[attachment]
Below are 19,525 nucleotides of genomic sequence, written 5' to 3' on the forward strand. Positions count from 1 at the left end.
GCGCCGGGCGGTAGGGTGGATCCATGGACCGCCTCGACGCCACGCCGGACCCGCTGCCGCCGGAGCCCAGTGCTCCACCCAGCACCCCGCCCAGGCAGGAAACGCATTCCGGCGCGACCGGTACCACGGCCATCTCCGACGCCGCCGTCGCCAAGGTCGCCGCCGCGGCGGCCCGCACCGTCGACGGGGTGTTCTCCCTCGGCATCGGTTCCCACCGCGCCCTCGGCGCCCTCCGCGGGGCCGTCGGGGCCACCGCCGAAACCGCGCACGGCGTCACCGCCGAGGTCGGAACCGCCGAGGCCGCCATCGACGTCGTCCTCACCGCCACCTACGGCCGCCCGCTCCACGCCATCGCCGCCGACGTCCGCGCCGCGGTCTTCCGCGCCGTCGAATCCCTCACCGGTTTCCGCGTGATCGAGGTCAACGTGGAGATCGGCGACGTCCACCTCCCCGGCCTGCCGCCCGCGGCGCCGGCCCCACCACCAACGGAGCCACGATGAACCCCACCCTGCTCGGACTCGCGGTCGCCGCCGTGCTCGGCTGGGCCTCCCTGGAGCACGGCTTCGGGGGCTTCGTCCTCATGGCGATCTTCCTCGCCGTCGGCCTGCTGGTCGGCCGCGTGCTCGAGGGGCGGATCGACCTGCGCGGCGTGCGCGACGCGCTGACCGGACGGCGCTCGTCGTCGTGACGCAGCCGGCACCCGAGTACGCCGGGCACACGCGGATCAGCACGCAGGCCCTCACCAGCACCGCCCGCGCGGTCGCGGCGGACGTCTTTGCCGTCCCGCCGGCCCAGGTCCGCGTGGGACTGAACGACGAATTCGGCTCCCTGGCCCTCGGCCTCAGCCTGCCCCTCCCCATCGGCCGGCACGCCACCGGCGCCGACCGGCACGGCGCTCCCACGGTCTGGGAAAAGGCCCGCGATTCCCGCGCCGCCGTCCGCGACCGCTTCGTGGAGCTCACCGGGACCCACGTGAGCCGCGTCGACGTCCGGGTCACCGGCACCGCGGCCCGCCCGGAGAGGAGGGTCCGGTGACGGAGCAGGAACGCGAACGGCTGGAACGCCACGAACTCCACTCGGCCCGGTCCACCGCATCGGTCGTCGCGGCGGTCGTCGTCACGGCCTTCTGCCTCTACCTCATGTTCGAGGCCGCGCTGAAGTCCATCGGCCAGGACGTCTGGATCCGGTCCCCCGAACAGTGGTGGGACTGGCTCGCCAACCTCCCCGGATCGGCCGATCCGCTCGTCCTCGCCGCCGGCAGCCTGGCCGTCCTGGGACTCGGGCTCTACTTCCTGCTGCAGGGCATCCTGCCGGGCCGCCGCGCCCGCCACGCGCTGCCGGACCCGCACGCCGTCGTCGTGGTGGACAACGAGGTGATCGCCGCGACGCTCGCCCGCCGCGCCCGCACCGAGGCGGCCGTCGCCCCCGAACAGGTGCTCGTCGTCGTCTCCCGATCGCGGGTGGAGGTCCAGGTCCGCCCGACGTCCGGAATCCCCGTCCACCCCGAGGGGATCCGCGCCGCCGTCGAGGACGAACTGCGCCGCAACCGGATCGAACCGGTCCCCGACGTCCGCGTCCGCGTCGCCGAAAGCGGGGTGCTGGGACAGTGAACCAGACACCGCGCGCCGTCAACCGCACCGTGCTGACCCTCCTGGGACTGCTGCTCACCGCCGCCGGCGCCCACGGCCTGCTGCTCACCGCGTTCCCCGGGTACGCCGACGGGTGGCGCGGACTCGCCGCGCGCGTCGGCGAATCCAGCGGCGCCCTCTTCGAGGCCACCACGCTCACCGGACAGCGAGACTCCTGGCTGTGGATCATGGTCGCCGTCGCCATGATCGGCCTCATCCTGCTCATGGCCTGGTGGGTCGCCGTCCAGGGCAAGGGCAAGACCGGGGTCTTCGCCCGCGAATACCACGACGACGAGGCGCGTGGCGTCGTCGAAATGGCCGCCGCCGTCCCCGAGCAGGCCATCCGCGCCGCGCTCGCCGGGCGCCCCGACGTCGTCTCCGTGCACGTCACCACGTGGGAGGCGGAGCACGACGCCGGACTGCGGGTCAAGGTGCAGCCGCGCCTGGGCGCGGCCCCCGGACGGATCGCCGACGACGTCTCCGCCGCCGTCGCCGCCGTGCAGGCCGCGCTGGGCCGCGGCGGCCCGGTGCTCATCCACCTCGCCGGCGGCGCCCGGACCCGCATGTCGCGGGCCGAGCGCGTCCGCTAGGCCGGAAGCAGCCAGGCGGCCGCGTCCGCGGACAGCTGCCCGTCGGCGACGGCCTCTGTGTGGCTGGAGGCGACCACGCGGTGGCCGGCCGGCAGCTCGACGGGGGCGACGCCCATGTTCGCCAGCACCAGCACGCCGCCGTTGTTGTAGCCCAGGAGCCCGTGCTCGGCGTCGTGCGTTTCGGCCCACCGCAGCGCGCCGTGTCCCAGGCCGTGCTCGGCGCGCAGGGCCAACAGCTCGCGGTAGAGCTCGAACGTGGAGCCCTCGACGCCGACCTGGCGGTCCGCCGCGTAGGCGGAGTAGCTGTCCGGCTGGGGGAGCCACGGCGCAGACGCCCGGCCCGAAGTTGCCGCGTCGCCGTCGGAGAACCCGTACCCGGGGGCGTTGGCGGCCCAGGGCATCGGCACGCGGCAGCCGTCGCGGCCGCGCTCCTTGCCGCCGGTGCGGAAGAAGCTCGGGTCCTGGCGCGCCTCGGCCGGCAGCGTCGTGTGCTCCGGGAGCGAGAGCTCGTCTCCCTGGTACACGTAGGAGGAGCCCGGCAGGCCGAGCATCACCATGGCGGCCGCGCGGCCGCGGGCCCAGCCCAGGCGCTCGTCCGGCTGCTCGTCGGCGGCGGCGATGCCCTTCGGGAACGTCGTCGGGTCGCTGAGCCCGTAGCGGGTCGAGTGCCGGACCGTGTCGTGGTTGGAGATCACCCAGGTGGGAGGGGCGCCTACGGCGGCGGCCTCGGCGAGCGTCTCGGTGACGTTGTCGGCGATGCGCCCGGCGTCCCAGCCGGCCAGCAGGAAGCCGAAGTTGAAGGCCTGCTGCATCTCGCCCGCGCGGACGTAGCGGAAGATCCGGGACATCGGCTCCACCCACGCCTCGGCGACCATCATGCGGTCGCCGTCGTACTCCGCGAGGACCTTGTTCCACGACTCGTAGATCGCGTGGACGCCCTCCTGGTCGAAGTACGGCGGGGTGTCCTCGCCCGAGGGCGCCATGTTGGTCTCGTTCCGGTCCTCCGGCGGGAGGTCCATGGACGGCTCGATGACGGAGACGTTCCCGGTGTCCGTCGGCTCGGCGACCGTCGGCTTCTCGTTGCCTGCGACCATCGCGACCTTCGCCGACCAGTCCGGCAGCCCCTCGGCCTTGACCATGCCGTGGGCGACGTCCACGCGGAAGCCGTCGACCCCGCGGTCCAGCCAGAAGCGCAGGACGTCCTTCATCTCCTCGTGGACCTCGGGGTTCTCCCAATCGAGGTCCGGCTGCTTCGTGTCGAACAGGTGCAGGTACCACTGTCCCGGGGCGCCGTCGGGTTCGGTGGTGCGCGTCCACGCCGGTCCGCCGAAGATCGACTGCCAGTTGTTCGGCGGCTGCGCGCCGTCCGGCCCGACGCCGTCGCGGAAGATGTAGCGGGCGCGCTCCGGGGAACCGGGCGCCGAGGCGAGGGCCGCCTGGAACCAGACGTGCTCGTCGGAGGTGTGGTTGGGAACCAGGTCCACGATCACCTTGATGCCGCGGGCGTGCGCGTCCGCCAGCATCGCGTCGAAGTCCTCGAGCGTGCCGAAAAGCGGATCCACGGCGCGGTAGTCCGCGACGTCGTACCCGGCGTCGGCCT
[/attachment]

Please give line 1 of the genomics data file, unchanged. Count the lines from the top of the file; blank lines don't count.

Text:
Below are 19,525 nucleotides of genomic sequence, written 5' to 3' on the forward strand. Positions count from 1 at the left end.